It will be the slowest computer in the world when it’s completed, but it will be able to keep accurate time for 10,000 years, that is why it’s called the 10,000-year clock. The official name is the Clock of the Long Now, and is the brainchild of Danny Hillis, who wanted a clock that would use the sun to keep time and have a century hand that will advance once every 100 years.

The 10,000-year clock is under construction in West Texas almost 2,000 feet above the valley floor. Construction is tough since the location is so isolated, but it is progressing, although the completion of the clock is many years away. It’s being funded by The Long Now Foundation, which was established for long term thinking and the funding for such.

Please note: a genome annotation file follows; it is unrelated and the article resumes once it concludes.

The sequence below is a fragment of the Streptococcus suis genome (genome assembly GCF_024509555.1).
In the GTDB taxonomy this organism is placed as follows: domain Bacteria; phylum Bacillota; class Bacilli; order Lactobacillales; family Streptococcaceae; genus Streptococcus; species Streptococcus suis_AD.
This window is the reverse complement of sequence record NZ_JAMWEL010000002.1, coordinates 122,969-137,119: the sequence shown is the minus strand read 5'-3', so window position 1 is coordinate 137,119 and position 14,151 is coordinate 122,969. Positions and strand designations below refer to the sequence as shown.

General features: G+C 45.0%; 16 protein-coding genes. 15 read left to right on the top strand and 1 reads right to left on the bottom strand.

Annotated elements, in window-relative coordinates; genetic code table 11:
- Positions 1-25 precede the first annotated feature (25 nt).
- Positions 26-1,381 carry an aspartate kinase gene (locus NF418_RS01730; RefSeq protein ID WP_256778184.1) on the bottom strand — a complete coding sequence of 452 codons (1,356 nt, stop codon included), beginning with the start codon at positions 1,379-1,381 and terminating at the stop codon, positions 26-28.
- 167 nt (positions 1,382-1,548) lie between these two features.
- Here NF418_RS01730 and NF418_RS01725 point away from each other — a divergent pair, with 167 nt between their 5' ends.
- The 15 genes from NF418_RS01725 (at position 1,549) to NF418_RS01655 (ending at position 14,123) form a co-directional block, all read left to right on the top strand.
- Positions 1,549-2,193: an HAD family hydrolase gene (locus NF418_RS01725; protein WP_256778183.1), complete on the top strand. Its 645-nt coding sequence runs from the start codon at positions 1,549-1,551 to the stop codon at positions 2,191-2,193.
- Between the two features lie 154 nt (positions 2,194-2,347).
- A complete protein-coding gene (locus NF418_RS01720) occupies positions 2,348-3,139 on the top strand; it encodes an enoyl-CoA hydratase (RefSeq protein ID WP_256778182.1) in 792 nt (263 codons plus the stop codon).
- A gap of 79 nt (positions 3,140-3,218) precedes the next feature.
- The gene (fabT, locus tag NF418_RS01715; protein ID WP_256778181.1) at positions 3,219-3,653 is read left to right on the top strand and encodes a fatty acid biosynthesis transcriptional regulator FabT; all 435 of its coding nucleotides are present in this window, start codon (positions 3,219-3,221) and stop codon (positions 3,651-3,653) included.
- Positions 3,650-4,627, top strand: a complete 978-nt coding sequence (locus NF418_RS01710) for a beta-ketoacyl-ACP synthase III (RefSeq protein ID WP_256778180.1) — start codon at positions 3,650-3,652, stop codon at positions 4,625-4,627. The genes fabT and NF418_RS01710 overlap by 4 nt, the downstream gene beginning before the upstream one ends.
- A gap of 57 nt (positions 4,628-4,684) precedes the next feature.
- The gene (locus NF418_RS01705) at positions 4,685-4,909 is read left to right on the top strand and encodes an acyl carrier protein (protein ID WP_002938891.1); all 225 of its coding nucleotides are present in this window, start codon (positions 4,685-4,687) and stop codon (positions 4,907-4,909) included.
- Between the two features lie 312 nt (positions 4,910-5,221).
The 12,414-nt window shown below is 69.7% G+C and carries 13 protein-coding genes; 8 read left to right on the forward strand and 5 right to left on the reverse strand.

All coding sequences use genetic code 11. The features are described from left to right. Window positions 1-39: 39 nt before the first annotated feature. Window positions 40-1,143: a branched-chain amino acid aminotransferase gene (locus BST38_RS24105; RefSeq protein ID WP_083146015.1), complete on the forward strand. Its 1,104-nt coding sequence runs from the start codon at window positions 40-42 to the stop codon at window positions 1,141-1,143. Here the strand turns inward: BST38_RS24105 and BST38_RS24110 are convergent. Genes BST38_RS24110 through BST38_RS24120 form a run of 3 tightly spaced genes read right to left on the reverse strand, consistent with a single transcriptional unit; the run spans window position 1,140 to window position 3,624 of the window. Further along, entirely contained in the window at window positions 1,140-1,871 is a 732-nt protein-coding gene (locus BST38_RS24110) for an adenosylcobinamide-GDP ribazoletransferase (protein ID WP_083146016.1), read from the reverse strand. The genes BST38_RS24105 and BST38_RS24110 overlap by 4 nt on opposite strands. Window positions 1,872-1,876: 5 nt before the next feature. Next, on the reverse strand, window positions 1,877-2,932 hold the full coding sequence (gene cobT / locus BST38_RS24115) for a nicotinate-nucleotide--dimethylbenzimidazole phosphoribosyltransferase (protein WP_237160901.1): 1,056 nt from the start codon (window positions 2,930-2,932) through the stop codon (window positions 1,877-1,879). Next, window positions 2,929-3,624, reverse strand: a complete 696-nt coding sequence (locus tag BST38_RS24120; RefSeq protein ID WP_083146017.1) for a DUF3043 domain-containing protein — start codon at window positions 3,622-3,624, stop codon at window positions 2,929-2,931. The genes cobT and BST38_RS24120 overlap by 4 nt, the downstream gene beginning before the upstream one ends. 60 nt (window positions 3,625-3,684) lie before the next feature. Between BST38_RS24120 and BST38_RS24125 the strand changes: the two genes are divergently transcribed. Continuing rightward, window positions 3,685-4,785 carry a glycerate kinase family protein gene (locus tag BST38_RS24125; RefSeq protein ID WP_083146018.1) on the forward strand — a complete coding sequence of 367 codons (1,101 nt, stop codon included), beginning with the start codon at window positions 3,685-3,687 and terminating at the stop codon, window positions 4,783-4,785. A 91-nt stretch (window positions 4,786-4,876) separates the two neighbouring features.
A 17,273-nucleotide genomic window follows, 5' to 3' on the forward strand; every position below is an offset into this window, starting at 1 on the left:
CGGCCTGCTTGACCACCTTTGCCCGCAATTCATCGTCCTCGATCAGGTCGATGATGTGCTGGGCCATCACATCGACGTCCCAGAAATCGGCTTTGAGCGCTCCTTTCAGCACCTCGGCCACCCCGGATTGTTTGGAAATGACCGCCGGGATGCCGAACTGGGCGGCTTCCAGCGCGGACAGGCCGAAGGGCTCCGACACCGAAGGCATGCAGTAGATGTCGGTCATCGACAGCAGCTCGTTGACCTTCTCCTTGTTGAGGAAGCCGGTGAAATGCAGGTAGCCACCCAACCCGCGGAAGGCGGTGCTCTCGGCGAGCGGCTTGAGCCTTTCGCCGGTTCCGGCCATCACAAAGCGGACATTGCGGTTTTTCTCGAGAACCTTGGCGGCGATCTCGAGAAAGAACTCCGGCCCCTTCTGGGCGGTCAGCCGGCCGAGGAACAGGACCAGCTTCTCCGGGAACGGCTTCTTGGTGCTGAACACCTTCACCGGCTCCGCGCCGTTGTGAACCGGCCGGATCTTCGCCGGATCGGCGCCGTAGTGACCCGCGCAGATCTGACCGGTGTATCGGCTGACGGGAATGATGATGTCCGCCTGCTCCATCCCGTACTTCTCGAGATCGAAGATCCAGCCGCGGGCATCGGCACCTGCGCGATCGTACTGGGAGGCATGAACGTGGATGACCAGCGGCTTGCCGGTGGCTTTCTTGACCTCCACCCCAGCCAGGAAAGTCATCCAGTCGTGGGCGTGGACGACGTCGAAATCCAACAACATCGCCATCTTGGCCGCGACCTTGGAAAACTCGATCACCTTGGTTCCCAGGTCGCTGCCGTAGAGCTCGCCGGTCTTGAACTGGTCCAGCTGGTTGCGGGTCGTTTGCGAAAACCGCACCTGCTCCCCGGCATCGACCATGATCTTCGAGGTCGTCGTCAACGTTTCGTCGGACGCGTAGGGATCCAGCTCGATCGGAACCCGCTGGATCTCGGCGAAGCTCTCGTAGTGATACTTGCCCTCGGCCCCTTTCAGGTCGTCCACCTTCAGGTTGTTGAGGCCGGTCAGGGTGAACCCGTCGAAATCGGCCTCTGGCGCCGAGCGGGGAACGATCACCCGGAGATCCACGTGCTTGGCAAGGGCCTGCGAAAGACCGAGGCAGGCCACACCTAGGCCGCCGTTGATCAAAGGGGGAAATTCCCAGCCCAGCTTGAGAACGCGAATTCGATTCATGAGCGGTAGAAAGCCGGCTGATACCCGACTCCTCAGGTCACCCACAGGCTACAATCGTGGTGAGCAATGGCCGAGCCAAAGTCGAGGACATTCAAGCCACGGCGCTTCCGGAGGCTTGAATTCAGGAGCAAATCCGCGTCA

The clock will only go into action once a year, it will be activated at a pre-determined time, at solar noon, and as the sun passes through a series of light chambers, the clock sets at exact solar time. After  the clock sets, a chime will ring, each chime, for 10,000 years, will be different.